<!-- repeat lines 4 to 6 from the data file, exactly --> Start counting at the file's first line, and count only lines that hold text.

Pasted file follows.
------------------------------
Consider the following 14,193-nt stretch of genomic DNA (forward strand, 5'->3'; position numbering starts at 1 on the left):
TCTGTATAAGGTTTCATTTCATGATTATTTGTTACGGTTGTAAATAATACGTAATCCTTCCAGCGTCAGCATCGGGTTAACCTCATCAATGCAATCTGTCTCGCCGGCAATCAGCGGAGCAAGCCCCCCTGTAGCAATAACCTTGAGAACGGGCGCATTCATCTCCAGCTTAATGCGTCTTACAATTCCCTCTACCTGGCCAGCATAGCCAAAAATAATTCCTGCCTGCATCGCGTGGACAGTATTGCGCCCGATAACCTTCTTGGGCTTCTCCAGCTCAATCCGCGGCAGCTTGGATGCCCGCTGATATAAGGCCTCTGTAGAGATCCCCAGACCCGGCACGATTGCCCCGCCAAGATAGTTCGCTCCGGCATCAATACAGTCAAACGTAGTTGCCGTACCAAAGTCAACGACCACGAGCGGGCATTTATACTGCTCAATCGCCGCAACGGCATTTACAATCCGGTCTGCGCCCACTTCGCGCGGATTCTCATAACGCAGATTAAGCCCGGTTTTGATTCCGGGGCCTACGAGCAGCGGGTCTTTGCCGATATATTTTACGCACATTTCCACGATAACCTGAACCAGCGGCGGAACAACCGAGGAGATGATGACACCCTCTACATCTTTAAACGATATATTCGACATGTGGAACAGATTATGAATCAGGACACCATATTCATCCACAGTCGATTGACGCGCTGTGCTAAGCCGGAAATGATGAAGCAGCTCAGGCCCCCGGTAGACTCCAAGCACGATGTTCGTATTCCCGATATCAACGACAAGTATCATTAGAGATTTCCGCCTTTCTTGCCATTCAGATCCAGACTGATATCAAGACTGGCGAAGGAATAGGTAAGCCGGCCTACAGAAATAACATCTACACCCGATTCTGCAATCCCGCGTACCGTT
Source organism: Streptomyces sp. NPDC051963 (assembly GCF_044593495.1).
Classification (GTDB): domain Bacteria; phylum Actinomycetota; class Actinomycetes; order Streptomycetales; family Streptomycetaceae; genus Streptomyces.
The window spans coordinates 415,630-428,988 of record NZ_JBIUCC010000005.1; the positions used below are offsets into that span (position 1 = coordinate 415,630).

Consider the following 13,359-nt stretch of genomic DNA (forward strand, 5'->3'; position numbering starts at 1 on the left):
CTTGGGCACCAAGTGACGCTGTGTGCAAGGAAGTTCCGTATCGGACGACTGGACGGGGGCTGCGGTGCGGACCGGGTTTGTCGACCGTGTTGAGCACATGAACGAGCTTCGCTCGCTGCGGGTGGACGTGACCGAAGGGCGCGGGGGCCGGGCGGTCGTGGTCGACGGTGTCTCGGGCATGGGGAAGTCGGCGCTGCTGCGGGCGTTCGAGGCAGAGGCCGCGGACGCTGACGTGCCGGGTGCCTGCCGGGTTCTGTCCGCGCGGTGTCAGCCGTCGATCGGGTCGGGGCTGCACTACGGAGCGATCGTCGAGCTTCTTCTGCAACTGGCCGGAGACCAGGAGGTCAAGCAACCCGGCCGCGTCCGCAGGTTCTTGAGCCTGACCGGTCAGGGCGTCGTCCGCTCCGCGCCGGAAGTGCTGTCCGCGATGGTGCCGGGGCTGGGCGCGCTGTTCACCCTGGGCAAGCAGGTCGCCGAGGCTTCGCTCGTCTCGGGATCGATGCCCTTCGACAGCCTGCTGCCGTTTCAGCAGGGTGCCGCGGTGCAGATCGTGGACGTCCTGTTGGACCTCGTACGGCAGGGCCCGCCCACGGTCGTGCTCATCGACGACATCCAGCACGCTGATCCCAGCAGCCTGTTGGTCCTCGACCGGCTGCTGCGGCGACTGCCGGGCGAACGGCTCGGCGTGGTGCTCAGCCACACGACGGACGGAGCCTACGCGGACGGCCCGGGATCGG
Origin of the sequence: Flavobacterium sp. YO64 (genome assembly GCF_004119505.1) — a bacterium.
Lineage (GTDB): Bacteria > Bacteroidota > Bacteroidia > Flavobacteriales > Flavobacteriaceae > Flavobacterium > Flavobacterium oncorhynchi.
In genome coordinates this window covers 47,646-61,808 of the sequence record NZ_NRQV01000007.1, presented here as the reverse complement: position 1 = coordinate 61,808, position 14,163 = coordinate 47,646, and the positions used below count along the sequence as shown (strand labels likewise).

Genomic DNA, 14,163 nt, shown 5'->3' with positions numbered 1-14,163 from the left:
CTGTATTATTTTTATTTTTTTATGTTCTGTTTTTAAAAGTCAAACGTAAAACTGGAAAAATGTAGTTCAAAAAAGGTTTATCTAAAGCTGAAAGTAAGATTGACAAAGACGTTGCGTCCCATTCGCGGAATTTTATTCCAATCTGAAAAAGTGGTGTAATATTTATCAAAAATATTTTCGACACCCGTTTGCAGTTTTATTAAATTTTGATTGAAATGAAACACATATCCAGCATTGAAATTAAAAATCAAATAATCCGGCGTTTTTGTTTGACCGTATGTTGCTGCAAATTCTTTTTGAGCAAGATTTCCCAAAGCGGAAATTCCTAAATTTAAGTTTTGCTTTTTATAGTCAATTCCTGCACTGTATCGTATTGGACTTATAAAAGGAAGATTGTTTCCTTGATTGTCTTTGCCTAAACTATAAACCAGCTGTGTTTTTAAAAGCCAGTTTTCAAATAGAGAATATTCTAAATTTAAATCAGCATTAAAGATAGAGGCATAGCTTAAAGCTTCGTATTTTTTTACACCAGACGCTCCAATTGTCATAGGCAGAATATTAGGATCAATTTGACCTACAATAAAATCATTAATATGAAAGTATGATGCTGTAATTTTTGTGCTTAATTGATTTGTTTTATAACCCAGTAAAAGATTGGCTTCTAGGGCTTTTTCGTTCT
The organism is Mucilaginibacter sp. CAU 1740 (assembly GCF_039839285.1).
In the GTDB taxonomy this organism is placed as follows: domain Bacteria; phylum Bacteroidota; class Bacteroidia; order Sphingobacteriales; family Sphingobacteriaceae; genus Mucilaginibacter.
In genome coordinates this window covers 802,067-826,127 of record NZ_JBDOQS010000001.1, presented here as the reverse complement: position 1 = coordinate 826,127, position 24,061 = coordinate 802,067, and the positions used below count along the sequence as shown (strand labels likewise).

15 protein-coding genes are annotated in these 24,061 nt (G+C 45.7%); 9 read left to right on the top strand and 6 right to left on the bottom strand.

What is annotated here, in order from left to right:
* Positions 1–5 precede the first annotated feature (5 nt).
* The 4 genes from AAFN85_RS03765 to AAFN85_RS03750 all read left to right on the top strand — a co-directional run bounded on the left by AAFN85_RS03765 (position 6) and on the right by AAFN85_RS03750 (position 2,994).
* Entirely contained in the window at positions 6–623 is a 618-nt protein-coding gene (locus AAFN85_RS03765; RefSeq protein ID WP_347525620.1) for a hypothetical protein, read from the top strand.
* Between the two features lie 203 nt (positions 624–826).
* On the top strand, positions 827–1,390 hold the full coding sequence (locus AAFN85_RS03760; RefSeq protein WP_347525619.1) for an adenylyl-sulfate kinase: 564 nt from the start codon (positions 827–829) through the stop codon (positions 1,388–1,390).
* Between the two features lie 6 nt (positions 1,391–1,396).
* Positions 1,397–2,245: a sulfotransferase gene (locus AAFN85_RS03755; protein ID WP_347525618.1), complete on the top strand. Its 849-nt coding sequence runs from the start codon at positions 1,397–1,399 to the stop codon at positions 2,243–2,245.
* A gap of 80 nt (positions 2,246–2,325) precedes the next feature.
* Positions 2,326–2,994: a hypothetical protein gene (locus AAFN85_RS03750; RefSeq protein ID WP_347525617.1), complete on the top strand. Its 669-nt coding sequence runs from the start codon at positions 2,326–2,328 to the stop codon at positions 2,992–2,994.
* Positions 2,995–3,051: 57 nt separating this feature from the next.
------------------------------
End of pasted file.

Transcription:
Classification (GTDB): domain Bacteria; phylum Actinomycetota; class Actinomycetes; order Streptomycetales; family Streptomycetaceae; genus Streptomyces.
The window spans coordinates 415,630-428,988 of record NZ_JBIUCC010000005.1; the positions used below are offsets into that span (position 1 = coordinate 415,630).

Consider the following 13,359-nt stretch of genomic DNA (forward strand, 5'->3'; position numbering starts at 1 on the left):